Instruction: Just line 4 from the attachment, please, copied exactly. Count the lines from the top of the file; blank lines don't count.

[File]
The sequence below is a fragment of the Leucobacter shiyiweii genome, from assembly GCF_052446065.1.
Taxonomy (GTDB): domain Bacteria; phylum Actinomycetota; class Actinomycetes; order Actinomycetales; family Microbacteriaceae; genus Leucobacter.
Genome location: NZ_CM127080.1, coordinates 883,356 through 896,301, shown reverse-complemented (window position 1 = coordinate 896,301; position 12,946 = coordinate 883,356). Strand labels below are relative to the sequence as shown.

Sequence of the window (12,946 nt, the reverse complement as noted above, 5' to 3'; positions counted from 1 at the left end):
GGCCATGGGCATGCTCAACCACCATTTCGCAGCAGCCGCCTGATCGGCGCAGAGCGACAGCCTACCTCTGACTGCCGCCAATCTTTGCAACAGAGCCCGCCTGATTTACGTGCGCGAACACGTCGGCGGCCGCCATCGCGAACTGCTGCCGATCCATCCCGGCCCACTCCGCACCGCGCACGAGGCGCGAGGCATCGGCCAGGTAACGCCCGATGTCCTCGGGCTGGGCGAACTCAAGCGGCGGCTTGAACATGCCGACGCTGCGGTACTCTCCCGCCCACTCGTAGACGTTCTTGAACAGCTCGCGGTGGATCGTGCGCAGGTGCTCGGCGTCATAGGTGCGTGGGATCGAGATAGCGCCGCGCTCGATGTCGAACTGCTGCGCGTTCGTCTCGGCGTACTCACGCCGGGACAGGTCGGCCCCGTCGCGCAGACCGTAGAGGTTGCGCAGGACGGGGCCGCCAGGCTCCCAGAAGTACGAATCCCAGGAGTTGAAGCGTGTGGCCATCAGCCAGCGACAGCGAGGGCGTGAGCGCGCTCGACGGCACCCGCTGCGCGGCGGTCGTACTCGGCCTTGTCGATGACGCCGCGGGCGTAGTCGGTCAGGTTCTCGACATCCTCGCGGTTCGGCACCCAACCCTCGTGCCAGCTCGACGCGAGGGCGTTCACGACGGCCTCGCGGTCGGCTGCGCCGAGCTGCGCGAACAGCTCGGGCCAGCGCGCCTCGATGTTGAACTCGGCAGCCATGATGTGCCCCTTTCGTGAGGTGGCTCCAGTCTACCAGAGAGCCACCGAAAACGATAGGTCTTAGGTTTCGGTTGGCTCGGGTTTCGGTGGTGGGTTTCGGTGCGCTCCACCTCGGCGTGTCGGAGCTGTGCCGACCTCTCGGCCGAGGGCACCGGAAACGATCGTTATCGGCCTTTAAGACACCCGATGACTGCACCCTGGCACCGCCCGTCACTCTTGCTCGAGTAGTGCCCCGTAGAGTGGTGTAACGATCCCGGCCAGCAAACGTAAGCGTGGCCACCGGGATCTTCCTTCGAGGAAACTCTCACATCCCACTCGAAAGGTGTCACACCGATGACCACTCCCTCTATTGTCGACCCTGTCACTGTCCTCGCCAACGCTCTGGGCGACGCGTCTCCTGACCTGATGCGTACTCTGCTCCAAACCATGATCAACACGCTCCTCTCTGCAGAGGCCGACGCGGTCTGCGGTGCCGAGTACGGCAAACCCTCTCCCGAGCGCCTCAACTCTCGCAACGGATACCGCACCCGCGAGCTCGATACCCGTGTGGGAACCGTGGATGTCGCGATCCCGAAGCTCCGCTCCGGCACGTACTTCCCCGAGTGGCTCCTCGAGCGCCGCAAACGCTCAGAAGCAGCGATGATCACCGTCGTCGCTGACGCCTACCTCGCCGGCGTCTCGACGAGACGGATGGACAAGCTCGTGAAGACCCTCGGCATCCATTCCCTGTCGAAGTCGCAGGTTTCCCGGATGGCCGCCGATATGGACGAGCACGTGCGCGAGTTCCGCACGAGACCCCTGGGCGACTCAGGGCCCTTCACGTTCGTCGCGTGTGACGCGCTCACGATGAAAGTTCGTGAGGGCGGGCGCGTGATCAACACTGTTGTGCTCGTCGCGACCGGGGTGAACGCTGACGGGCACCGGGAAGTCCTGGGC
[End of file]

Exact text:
Sequence of the window (12,946 nt, the reverse complement as noted above, 5' to 3'; positions counted from 1 at the left end):